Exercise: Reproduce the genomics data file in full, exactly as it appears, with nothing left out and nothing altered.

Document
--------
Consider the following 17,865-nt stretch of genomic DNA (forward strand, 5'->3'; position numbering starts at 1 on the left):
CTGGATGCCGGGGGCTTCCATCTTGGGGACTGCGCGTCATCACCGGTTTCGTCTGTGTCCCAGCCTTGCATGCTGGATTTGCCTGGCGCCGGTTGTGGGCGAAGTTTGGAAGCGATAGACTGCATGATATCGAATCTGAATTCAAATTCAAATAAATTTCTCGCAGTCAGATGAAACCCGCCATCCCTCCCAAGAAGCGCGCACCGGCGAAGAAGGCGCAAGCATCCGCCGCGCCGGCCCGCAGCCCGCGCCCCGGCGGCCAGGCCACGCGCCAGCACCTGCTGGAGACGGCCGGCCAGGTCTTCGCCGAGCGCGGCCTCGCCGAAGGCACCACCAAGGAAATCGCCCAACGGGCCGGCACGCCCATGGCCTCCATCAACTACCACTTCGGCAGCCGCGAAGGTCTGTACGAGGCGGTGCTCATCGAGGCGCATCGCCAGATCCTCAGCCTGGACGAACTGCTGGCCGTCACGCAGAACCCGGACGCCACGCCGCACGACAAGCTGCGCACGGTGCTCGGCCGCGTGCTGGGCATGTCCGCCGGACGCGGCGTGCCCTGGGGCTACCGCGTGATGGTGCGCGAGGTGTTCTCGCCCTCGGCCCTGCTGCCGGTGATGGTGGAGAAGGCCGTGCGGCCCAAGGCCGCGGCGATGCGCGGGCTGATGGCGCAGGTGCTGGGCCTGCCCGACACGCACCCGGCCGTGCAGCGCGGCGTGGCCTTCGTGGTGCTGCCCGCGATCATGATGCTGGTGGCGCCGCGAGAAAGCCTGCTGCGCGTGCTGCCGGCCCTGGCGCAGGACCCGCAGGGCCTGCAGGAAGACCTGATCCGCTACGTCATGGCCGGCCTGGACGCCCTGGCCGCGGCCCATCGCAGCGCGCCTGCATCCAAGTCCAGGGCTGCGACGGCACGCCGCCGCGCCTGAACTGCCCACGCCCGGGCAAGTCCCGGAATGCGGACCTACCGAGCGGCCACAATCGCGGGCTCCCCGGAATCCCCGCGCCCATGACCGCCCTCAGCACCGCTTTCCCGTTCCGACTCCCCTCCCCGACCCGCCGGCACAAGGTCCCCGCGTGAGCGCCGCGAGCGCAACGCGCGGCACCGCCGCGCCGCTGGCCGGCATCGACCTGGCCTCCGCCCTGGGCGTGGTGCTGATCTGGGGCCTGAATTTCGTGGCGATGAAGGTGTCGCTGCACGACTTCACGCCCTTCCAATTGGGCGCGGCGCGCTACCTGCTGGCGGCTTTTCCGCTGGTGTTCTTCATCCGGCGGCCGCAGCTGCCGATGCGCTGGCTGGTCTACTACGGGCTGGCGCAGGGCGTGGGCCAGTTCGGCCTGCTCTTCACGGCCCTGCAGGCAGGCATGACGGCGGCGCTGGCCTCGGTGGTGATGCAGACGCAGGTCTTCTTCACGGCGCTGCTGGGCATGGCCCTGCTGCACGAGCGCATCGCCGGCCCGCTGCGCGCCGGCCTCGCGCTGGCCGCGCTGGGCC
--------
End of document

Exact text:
Consider the following 17,865-nt stretch of genomic DNA (forward strand, 5'->3'; position numbering starts at 1 on the left):
CTGGATGCCGGGGGCTTCCATCTTGGGGACTGCGCGTCATCACCGGTTTCGTCTGTGTCCCAGCCTTGCATGCTGGATTTGCCTGGCGCCGGTTGTGGGCGAAGTTTGGAAGCGATAGACTGCATGATATCGAATCTGAATTCAAATTCAAATAAATTTCTCGCAGTCAGATGAAACCCGCCATCCCTCCCAAGAAGCGCGCACCGGCGAAGAAGGCGCAAGCATCCGCCGCGCCGGCCCGCAGCCCGCGCCCCGGCGGCCAGGCCACGCGCCAGCACCTGCTGGAGACGGCCGGCCAGGTCTTCGCCGAGCGCGGCCTCGCCGAAGGCACCACCAAGGAAATCGCCCAACGGGCCGGCACGCCCATGGCCTCCATCAACTACCACTTCGGCAGCCGCGAAGGTCTGTACGAGGCGGTGCTCATCGAGGCGCATCGCCAGATCCTCAGCCTGGACGAACTGCTGGCCGTCACGCAGAACCCGGACGCCACGCCGCACGACAAGCTGCGCACGGTGCTCGGCCGCGTGCTGGGCATGTCCGCCGGACGCGGCGTGCCCTGGGGCTACCGCGTGATGGTGCGCGAGGTGTTCTCGCCCTCGGCCCTGCTGCCGGTGATGGTGGAGAAGGCCGTGCGGCCCAAGGCCGCGGCGATGCGCGGGCTGATGGCGCAGGTGCTGGGCCTGCCCGACACGCACCCGGCCGTGCAGCGCGGCGTGGCCTTCGTGGTGCTGCCCGCGATCATGATGCTGGTGGCGCCGCGAGAAAGCCTGCTGCGCGTGCTGCCGGCCCTGGCGCAGGACCCGCAGGGCCTGCAGGAAGACCTGATCCGCTACGTCATGGCCGGCCTGGACGCCCTGGCCGCGGCCCATCGCAGCGCGCCTGCATCCAAGTCCAGGGCTGCGACGGCACGCCGCCGCGCCTGAACTGCCCACGCCCGGGCAAGTCCCGGAATGCGGACCTACCGAGCGGCCACAATCGCGGGCTCCCCGGAATCCCCGCGCCCATGACCGCCCTCAGCACCGCTTTCCCGTTCCGACTCCCCTCCCCGACCCGCCGGCACAAGGTCCCCGCGTGAGCGCCGCGAGCGCAACGCGCGGCACCGCCGCGCCGCTGGCCGGCATCGACCTGGCCTCCGCCCTGGGCGTGGTGCTGATCTGGGGCCTGAATTTCGTGGCGATGAAGGTGTCGCTGCACGACTTCACGCCCTTCCAATTGGGCGCGGCGCGCTACCTGCTGGCGGCTTTTCCGCTGGTGTTCTTCATCCGGCGGCCGCAGCTGCCGATGCGCTGGCTGGTCTACTACGGGCTGGCGCAGGGCGTGGGCCAGTTCGGCCTGCTCTTCACGGCCCTGCAGGCAGGCATGACGGCGGCGCTGGCCTCGGTGGTGATGCAGACGCAGGTCTTCTTCACGGCGCTGCTGGGCATGGCCCTGCTGCACGAGCGCATCGCCGGCCCGCTGCGCGCCGGCCTCGCGCTGGCCGCGCTGGGCC